Search Results for “military” – The British Newspaper Archive Blog

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Guest post: Researching military ancestors in The British Newspaper Archive

Researching military ancestors in The British Newspaper Archive As part of our military themed month, we are delighted to bring you a guest blog post by military researcher Paul Nixon.  Paul is the author of the blogs Army Ancestry Research and Army Service Numbers 1881-1918.  He has also recently launched a new endeavour, British Army Ancestors, a database of over 11 million men who served their monarch and country between 1850 and 1920 and a resource which enables visitors to

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Headlines from History – November military events

American troops

In honour of Remembrance Day, during the month of November, The British Newspaper Archive will be focusing our attention on military in the newspapers.  Coming up this month we will feature blogs about our special military titles, researching military history, women and war, and wartime rationing and fashion, as well as a guest blog about a remarkable Great War discovery from The Archive.  To begin our military month, we are delving into the newspaper headlines through the years for the

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Researching Military History in Newspapers

History was once dominated by ‘great men’ and ‘great battles’.  Today we can tell a far more nuanced story about the impact of warfare on nations and communities.  Newspapers can help to tell that story.  The papers in The Archive stretch back to the early 1700s and into the 2000s and can be used to research many famous, and forgotten, conflicts. Throughout November we will explore a variety of topics related to the history of conflict and the military services. The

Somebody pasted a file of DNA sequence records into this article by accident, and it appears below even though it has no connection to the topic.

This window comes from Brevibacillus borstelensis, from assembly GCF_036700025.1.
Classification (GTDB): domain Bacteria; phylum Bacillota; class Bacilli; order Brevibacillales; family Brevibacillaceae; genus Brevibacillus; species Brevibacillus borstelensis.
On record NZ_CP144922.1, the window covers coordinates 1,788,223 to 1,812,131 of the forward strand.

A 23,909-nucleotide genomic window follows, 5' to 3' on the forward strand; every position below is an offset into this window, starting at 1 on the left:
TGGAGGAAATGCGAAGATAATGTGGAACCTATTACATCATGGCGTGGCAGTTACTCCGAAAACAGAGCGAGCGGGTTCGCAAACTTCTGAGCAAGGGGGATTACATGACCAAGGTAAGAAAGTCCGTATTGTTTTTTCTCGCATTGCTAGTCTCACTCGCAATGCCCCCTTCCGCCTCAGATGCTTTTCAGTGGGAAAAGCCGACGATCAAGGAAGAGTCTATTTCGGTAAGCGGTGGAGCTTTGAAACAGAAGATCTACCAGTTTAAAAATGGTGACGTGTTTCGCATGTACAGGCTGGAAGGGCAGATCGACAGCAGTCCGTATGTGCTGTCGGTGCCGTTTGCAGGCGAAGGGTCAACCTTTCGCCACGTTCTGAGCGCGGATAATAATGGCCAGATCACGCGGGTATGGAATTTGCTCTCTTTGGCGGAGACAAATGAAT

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Military Newspapers

As we explored in our other blog post, military topics and history can be found in every newspaper in The Archive. We also hold a range of specialist military titles.  These titles fall into three broad categories: newspapers aimed at the volunteer and military services, newspapers from towns which had large military or naval bases, and newspapers published during the course of a conflict. Click on each paper’s title to be brought to its Title Page in the table below. 

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Cheryl’s Maritime and Military Ancestors

In this week’s episode of Who Do You Think We Are?, we found out about Cheryl’s four times great-grandfather, John Wood Laing, who was born in Newcastle towards the end of the Industrial Revolution. At the age of 19, he became a mariner’s apprentice and, ten years into his career, became a master, or captain. Since Newcastle was a shipbuilding hub at the time, it was not surprising to discover that there was a branch of mariners in Cheryl’s family